The Phantom Time Hypothesis
A number of theories claim that several centuries never actually happened, and were faked by the Church.
October 16, 2012
Podcast transcript | Listen | Subscribe
By Brian Dunning, Skeptoid Podcast
Episode 332, October 16, 2012
Today we're going to go back into history, all the way back to — well, we're not very sure where — because according to some, large chunks of what we believe are history never actually happened. The phantom time hypothesis is any of a number of alternate chronologies of the past few millennia, in which whole centuries of false history have been inserted into the calendar ex post facto by the ruling class. A dark age here, a century or two there; it never happened in reality but was made up, artificially stretching modern history into the two thousand years we now wrongly think have taken place since the year 1.
Most of today's support for this hypothesis comes from eastern Europe, a part of the world where conspiratorial thinking has typically flourished. The ideas were first widely publicized around 1700 by the French Jesuit and librarian Jean Hardouin, who believed that most of the art and literature from ancient Greece and Rome were 13th-century Jesuit forgeries, and that most of what we regard as Greek and Roman history never transpired. His work was followed by other French Jesuits. It was ultimately championed, expanded, and widely published by the Russian mathematician Anatoly Fomenko beginning in the 1980s. Fomenko used statistical analysis of ancient texts and his own mathematical notions about astronomical observations to show that Hardouin had not gone far enough; and that the Jesuits had forged all of Greek, Roman, Egyptian, Chinese, and Arabic history, inserting nearly a thousand years of false history into the calendar. In Fomenko's revised chronology, we would only have to go back in time some 900 years to meet Jesus Christ.
A more specific phantom time claim comes from a pair of German conspiracy theorists, Heribert Illig and Hans-Ulrich Niemitz, who believe that our current calendar was inflated by 297 years through a series of errors and deliberate meddling by the Catholic Church. According to Illig and Niemitz, when we think it's the year 2012, it's actually only 1715.
The calendar system that we use today is called the Gregorian calendar, which specifies a leap year every four years, except for years divisible by 100, but still including years divisible by 400. This keeps us right on track very well. Its adoption in 1582 was largely motivated by the need to keep Easter in the right place on the calendar, something that was important to the Church, but which had drifted off 10 days using the previous Julian calendar system. The Julian system was simpler; it had a leap year every four years, and no exceptions, so was less accurate. The correction was ordered by Pope Gregory XIII, and was accomplished by going from October 4, 1582, directly to October 15, 1582, and proceeding with the Gregorian method thenceforth.
Now Illig, by looking back over those 1582 years and counting up the leap years, found that the ten-day error was too small, and that the real error was thirteen days. Illig could think of only possible explanation for the Pope's astronomers coming up with an error that was too small: the actual number of centuries that had existed was smaller than the Pope was letting on. Illig reckoned that just about three centuries of recorded history were faked, and never took place.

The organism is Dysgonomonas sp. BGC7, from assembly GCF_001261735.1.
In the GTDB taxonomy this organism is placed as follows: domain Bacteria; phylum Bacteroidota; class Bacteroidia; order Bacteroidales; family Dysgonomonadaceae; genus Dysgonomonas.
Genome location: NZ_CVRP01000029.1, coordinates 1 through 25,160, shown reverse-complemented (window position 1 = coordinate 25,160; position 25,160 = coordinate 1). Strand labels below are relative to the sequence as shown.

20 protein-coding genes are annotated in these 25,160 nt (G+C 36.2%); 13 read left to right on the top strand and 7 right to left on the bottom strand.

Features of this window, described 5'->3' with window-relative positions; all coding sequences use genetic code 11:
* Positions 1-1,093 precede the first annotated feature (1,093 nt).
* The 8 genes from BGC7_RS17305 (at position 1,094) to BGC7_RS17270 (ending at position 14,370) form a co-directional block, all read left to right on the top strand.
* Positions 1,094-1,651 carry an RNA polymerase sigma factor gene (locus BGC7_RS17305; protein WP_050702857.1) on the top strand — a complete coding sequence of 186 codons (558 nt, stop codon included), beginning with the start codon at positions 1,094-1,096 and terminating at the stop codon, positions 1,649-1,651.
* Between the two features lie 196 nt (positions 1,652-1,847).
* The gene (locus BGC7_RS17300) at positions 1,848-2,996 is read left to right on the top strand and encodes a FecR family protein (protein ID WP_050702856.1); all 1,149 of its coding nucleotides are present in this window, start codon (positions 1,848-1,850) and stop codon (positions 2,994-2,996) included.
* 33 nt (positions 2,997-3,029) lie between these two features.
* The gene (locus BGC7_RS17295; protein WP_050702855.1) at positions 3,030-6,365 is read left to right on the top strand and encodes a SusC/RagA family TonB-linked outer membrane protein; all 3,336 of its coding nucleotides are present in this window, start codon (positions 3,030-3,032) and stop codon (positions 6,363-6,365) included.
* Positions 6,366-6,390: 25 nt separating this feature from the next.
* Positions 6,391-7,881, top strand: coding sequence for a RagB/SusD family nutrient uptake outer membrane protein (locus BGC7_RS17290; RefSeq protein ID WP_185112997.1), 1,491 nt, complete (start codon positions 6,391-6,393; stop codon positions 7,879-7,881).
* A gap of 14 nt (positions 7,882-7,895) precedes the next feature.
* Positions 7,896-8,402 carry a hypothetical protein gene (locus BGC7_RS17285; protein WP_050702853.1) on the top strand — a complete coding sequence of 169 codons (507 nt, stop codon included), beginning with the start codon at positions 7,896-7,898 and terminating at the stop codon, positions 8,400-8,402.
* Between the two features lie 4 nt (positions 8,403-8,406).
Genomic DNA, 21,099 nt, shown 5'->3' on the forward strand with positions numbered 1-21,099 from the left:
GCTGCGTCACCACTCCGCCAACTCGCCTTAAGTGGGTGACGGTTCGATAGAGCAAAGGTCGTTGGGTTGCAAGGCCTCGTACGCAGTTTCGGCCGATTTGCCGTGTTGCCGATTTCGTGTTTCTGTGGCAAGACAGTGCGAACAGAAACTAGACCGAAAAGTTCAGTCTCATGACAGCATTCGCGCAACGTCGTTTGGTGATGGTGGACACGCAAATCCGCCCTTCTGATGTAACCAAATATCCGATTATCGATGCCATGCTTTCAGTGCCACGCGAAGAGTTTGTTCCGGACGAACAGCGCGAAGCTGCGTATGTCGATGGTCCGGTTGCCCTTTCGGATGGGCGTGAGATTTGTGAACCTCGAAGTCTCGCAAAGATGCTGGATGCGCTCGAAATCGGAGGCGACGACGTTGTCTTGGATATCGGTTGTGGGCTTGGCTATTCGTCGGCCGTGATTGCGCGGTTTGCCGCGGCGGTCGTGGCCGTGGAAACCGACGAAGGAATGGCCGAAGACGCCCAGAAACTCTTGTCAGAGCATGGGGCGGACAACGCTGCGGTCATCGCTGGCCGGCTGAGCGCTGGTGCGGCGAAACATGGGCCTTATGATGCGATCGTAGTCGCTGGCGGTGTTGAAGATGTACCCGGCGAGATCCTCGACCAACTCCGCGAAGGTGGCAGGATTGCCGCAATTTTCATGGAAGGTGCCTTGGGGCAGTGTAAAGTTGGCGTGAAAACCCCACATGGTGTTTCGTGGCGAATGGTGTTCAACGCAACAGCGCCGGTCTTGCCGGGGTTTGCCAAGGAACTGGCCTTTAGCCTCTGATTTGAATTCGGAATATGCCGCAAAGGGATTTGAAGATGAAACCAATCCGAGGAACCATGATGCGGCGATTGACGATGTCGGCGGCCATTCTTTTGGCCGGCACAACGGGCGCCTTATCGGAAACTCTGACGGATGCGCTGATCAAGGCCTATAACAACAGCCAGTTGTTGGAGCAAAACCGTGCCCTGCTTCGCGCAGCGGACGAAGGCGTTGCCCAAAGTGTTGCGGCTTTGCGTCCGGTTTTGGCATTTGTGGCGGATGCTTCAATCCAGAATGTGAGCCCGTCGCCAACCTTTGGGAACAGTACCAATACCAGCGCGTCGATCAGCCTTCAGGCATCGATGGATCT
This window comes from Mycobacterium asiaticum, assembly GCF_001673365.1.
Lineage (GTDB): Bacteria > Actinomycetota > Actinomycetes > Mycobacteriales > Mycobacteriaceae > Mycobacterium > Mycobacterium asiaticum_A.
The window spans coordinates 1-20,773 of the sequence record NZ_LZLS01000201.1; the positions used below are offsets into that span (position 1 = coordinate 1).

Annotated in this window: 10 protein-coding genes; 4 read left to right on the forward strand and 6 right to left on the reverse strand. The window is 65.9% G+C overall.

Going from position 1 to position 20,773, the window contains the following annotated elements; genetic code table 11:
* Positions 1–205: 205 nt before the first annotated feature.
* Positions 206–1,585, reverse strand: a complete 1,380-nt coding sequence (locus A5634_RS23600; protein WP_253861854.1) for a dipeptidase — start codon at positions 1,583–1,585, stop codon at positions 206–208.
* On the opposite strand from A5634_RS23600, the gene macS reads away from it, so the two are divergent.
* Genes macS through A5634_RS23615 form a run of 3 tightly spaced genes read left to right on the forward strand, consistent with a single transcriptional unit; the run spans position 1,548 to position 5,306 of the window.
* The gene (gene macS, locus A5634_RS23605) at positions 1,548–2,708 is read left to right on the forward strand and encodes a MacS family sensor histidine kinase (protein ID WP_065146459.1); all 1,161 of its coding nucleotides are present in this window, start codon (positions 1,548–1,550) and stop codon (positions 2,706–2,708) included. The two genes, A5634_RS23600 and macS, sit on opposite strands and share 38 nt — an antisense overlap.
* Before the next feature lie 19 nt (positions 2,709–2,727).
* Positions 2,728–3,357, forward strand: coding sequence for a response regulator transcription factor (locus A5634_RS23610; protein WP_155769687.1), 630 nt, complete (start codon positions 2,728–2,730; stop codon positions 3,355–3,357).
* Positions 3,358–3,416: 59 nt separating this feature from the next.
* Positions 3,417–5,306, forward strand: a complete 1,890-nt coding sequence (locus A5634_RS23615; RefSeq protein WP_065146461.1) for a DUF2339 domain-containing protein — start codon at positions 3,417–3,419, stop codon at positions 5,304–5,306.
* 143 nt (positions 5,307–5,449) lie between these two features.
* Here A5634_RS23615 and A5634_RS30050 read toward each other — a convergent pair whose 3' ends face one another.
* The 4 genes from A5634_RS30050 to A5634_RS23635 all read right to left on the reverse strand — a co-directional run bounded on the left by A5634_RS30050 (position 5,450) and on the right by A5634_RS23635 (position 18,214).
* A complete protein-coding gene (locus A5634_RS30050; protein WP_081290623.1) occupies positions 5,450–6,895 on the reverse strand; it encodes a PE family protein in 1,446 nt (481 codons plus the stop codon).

The interesting part of all this is that Illig was half right; a simple count reveals that the Julian calendar would have accumulated 13 days of error over 1582 years, not 10. But there's a reason 10 was used other than phantom centuries. When the calendar switch was made in 1582, the idea was not to correct the Julian error accumulated since the year 1, but rather to bring Easter back into calendar sync with the time Easter had been fixed: the Council of Nicaea. When was the Council of Nicaea? You guessed it, the year 325; 1257 years before the switch, just enough to drift by 10 days. Illig's phantom time hypothesis was based on the wrong interpretation of a valid observation.
Yet from that launching point, Illig and Niemitz have converged upon many of the same conclusions as Fomenko. Both point to a lack of archaeological and documentary evidence from the latter centuries of the first millennium. They believe these centuries never took place; while history explains this scarcity as the European Dark Ages when there was, in fact, very little construction or literature. Both dismiss the existence of Charlemagne, who is the central focus of existing evidence from the period, as a hoax created by the Church in order to support the existence of their false centuries.
The truly interesting thing about the various phantom time hypotheses is not the claims themselves, but the real science behind how we're able to disprove them. There's nobody listening to this who was around in the year 900 to authoritatively state that the calendar has not been tampered with. You can hand me a piece of wood that I can radiometrically date to 500 years old, but I still have no way of knowing if people 500 years ago called their year 1500, 1200, 1041, or 666. So is there some way we can thumbtack the real physical history to align it with the reported calendar history? Is there any way to prove that an event claimed by history books to have happened in the year 300 actually happened 1700-something physical years ago?
It turns out that the answer is yes, there are ways to do exactly that. Radiometric dating can give us the ages of many types of objects that are associated with historical events: battles, burials, construction projects. Astronomical events like supernovae mentioned in ancient records can pinpoint the date of recording. Other events, like eclipses and the visitation of Halley's and other comets, were logged by many ancient astronomers on at least three different continents, records that still exist, giving us an uninterrupted and canonical history over nearly the past 3000 years. But let's start by looking at dendrochronology, better known as tree ring data.